Dr. Wendy Okolo, PhD
Aerospace Engineering Researcher in the Intelligent Systems Division for NASA
Dr. Wendy A. Okolo is an aerospace engineering researcher in the Intelligent Systems Division at NASA’s Ames Research Center. Her focus is in systems-health monitoring and control-systems design with applications to air and space components, vehicles, and systems. To that effect, she manages a multimillion-dollar subproject on a system-wide safety project, leading a team to develop the monitoring, predictive, and mitigation capabilities that will enable the safe operations of unmanned aerial vehicles in the U.S. national airspace. She also leads a controls team on a space technology project to advance the guidance, navigation, and control technologies that will make precision landing for deployable-entry vehicles a reality for planetary exploration.
Her research experience includes stints at the U.S. Air Force Research Laboratory at Wright-Patterson Air Force Base where she worked on her dissertation research in aircraft formation-flight for fuel savings. Her efforts were demonstrated with flight tests by the U.S. Air Force to realize easily attainable fuel efficiencies with existing and new aircraft. She also worked at Lockheed Martin’s Advanced Development Programs (Skunk Works), using performance-optimizing control techniques for the Joint Strike Fighter F-35C to improve efficiencies of aircraft belonging to the U.S. Naval Air Systems Command. As an undergraduate aerospace student, she interned at Lockheed Martin on the Orion spacecraft, NASA’s crew exploration vehicle that will facilitate human exploration beyond low-Earth orbit. She was also an undergraduate research assistant in flight dynamics and controls, which motivated her current research interests.
At 26 years old, Wendy became the first Black woman to obtain a PhD in aerospace engineering from the University of Texas at Arlington. Her graduate studies were recognized and funded by the U.S. Department of Defense through a National Defense Science and Engineering Graduate Fellowship, by a Zonta International Foundation Amelia Earhart Fellowship, by the American Institute of Aeronautics and Astronautics, and by the Texas Space Grant Consortium. Other research awards include a Resolution of Commendation from the Tarrant County Court of Texas and an award for excellence in research by the Women of Color in STEM (science, technology, engineering, and math). At NASA, she has received a number of awards, including the 2020 NASA Ames Award for Researcher/Scientist and the 2019 NASA Ames Early Career Researcher Award. Dr. Okolo is also the recipient of the 2019 UT Arlington Distinguished Recent Graduate Award, the 2019 Women In Aerospace Initiative-Inspiration-Impact Award, and the 2019 Black Engineer of the Year Award for Most Promising Engineer—Government.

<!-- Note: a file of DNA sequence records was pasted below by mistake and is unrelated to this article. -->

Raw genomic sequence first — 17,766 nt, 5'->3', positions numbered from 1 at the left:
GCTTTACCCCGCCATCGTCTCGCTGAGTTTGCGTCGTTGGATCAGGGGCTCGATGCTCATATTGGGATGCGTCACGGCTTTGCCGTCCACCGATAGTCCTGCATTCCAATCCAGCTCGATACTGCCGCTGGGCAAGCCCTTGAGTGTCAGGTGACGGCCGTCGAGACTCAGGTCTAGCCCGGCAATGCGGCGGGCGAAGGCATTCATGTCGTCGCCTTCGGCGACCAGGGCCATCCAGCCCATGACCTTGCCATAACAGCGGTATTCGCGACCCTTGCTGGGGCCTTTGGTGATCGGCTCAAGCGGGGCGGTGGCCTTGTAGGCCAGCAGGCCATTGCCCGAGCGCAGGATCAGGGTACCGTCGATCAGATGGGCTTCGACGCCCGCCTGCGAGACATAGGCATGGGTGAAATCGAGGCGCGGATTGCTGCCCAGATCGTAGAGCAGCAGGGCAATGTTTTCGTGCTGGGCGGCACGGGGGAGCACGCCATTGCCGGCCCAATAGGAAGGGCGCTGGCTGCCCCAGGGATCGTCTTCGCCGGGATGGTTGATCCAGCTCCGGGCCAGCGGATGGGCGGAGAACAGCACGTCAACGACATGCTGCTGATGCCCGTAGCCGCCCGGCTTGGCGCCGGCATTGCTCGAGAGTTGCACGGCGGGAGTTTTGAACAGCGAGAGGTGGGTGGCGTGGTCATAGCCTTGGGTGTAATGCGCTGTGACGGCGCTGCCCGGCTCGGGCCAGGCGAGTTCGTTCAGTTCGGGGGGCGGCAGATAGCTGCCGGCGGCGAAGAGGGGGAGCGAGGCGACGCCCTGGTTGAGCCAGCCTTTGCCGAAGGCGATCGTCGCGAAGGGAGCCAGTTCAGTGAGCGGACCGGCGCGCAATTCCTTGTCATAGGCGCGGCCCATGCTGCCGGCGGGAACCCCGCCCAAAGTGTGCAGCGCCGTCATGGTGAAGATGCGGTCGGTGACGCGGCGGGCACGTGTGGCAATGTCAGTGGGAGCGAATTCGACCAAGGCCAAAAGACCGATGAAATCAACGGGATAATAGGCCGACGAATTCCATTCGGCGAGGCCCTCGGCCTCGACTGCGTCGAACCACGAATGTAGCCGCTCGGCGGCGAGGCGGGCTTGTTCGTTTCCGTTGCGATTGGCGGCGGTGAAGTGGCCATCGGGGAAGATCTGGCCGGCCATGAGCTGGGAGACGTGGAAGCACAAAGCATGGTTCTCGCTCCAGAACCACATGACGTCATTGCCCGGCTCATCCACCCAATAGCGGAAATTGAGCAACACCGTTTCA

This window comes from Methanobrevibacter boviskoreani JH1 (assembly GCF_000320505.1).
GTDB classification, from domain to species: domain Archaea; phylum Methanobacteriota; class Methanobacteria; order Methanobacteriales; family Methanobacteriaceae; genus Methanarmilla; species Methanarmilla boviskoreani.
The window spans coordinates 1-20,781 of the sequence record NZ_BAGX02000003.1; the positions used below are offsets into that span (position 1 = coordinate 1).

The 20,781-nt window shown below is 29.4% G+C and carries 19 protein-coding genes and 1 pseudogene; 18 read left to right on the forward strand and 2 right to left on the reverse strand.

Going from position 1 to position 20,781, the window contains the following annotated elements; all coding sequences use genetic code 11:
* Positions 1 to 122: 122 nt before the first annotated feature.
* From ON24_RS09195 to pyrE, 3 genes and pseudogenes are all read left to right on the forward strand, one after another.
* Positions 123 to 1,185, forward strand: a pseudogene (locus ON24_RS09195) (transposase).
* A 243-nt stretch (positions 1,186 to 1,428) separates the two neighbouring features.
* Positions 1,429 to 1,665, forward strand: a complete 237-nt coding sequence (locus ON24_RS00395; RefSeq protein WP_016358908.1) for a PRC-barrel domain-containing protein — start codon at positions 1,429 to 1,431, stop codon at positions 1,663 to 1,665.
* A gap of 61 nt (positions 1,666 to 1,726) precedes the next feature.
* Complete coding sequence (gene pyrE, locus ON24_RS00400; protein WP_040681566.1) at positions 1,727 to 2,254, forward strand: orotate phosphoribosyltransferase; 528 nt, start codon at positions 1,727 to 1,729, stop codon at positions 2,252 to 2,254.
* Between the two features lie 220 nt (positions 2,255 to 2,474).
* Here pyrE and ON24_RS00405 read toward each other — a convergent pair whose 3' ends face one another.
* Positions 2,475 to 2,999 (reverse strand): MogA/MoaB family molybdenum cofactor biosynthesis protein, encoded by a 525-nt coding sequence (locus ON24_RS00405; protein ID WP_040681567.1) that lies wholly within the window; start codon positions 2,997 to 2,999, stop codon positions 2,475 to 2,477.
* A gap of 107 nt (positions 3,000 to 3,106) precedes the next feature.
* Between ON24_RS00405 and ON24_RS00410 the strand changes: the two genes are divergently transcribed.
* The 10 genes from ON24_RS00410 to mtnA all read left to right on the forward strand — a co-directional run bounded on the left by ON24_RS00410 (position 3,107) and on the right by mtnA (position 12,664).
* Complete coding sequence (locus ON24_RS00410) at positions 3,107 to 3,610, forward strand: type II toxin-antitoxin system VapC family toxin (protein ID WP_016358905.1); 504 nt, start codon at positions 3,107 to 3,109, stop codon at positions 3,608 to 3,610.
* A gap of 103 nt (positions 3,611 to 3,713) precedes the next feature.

Dr. Okolo is an avid supporter of changing the narrative of underrepresentation in STEM, particularly for young girls, career women, and people of colour. In addition to her role as an aerospace researcher, she has served as the special emphasis programs manager for women, working to demonstrate and ensure NASA’s commitment to the recruitment, retention, and promotion of women. Her initiatives include creating nursing rooms for mothers to ease their transition back to work and analyzing job language usage in position descriptions to remove gendered language biases that reduce female applicants. Dr. Okolo is always a call away from giving a keynote, serving on a panel, inspiring the next generation of minority STEM leaders, and providing tools for individuals and organizations to foster diversity and inclusion in STEM.